Wednesday, June 22, 2016

Summer on the Tallgrass

"Viceroy"
photograph - © Bruce A. Morrison

I've been trying to document the native plants on the pasture; spring has gone by so quickly and the spring forb (wildflower) blooming has zipped by too quickly! 

Two evening ago I was out after the wind finally got manageable for photographing and was shooting some video and trying to get still shots when I could.  There was a Monarch flying around quickly here and there but I didn't try chasing it...it was just to animated and would hold still for me.  When I was packing it up and heading back to the studio I walked past a Viceroy nectaring on, of all things, Brome grass!

Well I wished it'd been a Monarch but it was so cooperative I took several shots and did some video of it as well.  I hate admitting there is brome in the pasture but there isn't a prairie that hasn't struggled against that common/nasty cool season (Eurasian) grass the farmers embrace for grazing/haying.

You can almost always tell a Viceroy from a Monarch by its size - its about a third smaller than a Monarch.  Also the Viceroy's hind wing has a line that intersects horizontally through the vertical veins - not seen with Monarchs...the resemblance is remarkable though, and even I have to stop a look more closely when they show up here...they're fairly common here every summer.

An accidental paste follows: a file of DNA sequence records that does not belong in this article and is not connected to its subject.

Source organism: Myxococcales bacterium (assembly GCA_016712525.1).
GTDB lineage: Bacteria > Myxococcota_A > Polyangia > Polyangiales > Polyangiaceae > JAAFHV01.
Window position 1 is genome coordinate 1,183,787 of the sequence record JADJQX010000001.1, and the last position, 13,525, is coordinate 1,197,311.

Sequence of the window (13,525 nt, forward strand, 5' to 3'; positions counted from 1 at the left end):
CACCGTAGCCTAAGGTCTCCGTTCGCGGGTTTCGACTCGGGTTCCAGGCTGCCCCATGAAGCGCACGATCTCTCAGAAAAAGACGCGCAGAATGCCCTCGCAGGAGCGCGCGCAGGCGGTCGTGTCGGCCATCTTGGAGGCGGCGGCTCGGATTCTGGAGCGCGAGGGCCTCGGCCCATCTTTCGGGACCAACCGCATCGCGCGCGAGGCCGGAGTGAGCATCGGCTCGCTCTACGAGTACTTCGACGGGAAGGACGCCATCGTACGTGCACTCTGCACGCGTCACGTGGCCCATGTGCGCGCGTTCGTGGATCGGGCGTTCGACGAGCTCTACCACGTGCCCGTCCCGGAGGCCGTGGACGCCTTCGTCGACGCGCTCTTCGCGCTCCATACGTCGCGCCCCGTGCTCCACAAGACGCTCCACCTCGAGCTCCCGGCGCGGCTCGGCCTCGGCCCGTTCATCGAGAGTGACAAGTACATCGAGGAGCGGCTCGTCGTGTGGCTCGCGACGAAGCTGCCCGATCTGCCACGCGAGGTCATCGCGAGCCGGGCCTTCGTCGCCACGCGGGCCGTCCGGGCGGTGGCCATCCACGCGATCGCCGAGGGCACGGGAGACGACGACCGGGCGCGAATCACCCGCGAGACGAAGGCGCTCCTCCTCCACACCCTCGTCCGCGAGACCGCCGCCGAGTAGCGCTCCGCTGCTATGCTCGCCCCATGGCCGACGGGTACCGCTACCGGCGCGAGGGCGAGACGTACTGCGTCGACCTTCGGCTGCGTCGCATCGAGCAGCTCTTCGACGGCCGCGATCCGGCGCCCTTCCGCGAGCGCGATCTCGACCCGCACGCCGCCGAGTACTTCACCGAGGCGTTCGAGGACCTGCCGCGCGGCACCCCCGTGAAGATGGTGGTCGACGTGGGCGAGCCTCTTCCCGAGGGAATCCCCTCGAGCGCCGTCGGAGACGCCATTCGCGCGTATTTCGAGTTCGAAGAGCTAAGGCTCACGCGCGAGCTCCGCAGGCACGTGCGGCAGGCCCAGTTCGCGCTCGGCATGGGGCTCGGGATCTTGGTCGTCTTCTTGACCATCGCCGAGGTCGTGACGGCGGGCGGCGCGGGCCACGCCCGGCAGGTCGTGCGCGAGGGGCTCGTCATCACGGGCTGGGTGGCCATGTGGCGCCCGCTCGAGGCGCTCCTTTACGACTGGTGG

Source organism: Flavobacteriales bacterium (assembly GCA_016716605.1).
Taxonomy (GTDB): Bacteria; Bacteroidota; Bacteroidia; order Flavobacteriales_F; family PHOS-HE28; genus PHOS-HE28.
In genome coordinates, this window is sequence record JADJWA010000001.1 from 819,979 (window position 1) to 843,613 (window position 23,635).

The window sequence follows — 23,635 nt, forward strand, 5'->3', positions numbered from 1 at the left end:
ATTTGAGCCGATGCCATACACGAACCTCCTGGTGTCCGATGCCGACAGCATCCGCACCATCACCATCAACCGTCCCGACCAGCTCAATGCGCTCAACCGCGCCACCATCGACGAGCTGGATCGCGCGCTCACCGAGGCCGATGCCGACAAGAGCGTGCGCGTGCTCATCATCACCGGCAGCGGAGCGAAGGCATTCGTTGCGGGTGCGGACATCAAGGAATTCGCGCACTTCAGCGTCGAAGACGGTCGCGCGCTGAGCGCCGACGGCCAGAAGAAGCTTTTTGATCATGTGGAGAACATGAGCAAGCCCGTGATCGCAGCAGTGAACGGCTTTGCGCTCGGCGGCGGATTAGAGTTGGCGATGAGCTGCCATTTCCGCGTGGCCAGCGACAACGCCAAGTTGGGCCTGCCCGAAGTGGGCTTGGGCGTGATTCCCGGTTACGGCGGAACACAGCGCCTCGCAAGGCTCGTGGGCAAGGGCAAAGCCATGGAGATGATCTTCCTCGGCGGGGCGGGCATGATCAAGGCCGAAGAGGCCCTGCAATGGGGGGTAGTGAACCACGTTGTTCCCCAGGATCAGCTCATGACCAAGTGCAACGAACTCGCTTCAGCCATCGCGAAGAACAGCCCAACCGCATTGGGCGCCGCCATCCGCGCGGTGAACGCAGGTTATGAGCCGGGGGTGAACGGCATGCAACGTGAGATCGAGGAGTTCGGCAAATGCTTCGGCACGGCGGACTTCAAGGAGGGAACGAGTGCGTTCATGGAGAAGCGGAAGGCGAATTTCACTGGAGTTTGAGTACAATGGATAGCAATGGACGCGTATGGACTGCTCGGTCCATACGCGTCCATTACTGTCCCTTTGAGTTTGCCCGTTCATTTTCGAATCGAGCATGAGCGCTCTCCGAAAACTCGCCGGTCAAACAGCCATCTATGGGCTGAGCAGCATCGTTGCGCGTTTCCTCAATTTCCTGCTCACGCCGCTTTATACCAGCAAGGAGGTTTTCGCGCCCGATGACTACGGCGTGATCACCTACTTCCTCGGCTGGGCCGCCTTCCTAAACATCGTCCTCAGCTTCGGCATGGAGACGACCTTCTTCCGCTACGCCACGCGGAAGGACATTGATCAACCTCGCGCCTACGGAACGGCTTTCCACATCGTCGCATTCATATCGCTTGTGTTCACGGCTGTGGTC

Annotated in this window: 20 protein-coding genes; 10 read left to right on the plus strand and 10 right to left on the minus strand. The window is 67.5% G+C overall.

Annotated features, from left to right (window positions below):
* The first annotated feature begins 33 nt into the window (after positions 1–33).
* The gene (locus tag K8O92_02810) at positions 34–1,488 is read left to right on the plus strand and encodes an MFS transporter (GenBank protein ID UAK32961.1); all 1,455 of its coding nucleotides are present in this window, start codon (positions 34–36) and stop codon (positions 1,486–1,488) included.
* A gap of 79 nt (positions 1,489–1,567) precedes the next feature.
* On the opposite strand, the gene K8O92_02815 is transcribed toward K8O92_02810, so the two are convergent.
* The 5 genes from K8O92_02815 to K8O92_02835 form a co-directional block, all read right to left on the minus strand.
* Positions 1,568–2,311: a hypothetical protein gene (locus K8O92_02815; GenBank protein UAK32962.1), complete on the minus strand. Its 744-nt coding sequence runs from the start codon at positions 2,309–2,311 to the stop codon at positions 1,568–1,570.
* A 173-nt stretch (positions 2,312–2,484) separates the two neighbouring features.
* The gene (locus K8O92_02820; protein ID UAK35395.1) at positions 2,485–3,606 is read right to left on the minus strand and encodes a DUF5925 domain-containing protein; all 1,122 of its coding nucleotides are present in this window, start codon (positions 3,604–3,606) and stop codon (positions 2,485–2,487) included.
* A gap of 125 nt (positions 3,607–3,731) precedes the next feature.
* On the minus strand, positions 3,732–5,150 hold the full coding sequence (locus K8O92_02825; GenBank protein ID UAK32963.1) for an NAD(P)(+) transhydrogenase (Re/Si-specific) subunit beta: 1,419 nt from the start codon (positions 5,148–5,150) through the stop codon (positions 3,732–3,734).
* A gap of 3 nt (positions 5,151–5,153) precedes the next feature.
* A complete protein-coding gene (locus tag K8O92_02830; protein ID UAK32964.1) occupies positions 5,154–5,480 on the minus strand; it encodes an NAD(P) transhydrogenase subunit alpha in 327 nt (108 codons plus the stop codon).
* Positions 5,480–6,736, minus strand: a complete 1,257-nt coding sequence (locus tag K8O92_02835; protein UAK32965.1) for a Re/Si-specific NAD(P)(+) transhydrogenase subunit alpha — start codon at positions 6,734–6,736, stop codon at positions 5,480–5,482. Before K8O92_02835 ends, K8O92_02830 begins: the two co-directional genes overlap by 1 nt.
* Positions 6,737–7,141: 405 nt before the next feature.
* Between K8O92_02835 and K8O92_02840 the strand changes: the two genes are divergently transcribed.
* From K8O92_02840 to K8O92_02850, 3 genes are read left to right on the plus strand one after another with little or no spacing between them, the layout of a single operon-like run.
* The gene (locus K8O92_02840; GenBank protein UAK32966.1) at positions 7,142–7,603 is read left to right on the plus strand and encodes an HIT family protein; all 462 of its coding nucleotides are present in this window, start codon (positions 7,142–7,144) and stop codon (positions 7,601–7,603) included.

I was taken a bit by surprise with a butterfly this size nectaring on a grass in flower...maybe its not uncommon, it is just something I haven't seen before.  I have seen small Skippers and those small Blues, along with Hover flies and such nectar on grass florets but this was new for me!


I'll insert a video of this Viceroy (The link is on You Tube at - https://youtu.be/v4K3v9Zrl_U if this blog doesn't show it for you)  

Have a great summer out there and hope to see you on the Tallgrass!!!

Friday, June 17, 2016

Late Spring on the Prairie!


video

Prairie Phlox (Plox pilosa)

June never seems to let up out here on the prairie.  We sure appreciate the rain but high winds, lightning and hail are the things that keep us on our toes.  We've already had several days in the mid 90's or higher and nights in the mid 70's...top that off with 85-90% humidity and it gets pretty oppressive out there!